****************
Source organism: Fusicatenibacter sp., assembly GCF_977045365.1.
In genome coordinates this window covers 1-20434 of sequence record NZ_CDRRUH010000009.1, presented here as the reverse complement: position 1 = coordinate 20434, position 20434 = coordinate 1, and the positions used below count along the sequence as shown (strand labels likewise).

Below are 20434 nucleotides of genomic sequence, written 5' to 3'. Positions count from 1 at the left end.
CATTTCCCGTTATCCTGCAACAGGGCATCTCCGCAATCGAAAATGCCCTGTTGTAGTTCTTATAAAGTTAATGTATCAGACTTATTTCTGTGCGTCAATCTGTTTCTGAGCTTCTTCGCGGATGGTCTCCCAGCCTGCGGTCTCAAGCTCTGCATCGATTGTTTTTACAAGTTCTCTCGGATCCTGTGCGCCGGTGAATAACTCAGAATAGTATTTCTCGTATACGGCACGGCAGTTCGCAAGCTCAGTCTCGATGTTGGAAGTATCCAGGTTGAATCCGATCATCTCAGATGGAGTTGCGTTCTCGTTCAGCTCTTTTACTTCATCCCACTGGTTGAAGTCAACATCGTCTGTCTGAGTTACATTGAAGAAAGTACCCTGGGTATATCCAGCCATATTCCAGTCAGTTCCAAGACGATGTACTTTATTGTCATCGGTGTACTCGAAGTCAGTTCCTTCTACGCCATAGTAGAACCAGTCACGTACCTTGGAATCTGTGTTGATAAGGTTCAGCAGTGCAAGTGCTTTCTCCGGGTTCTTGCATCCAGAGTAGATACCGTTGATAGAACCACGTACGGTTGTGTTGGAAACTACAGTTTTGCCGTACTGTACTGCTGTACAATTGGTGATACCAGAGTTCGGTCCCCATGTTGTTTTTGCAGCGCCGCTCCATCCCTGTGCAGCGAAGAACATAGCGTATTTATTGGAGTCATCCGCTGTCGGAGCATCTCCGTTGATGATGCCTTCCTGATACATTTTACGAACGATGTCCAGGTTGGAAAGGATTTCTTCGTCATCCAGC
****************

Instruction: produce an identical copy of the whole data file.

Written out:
Source organism: Fusicatenibacter sp., assembly GCF_977045365.1.
In genome coordinates this window covers 1-20434 of sequence record NZ_CDRRUH010000009.1, presented here as the reverse complement: position 1 = coordinate 20434, position 20434 = coordinate 1, and the positions used below count along the sequence as shown (strand labels likewise).

Below are 20434 nucleotides of genomic sequence, written 5' to 3'. Positions count from 1 at the left end.
CATTTCCCGTTATCCTGCAACAGGGCATCTCCGCAATCGAAAATGCCCTGTTGTAGTTCTTATAAAGTTAATGTATCAGACTTATTTCTGTGCGTCAATCTGTTTCTGAGCTTCTTCGCGGATGGTCTCCCAGCCTGCGGTCTCAAGCTCTGCATCGATTGTTTTTACAAGTTCTCTCGGATCCTGTGCGCCGGTGAATAACTCAGAATAGTATTTCTCGTATACGGCACGGCAGTTCGCAAGCTCAGTCTCGATGTTGGAAGTATCCAGGTTGAATCCGATCATCTCAGATGGAGTTGCGTTCTCGTTCAGCTCTTTTACTTCATCCCACTGGTTGAAGTCAACATCGTCTGTCTGAGTTACATTGAAGAAAGTACCCTGGGTATATCCAGCCATATTCCAGTCAGTTCCAAGACGATGTACTTTATTGTCATCGGTGTACTCGAAGTCAGTTCCTTCTACGCCATAGTAGAACCAGTCACGTACCTTGGAATCTGTGTTGATAAGGTTCAGCAGTGCAAGTGCTTTCTCCGGGTTCTTGCATCCAGAGTAGATACCGTTGATAGAACCACGTACGGTTGTGTTGGAAACTACAGTTTTGCCGTACTGTACTGCTGTACAATTGGTGATACCAGAGTTCGGTCCCCATGTTGTTTTTGCAGCGCCGCTCCATCCCTGTGCAGCGAAGAACATAGCGTATTTATTGGAGTCATCCGCTGTCGGAGCATCTCCGTTGATGATGCCTTCCTGATACATTTTACGAACGATGTCCAGGTTGGAAAGGATTTCTTCGTCATCCAGC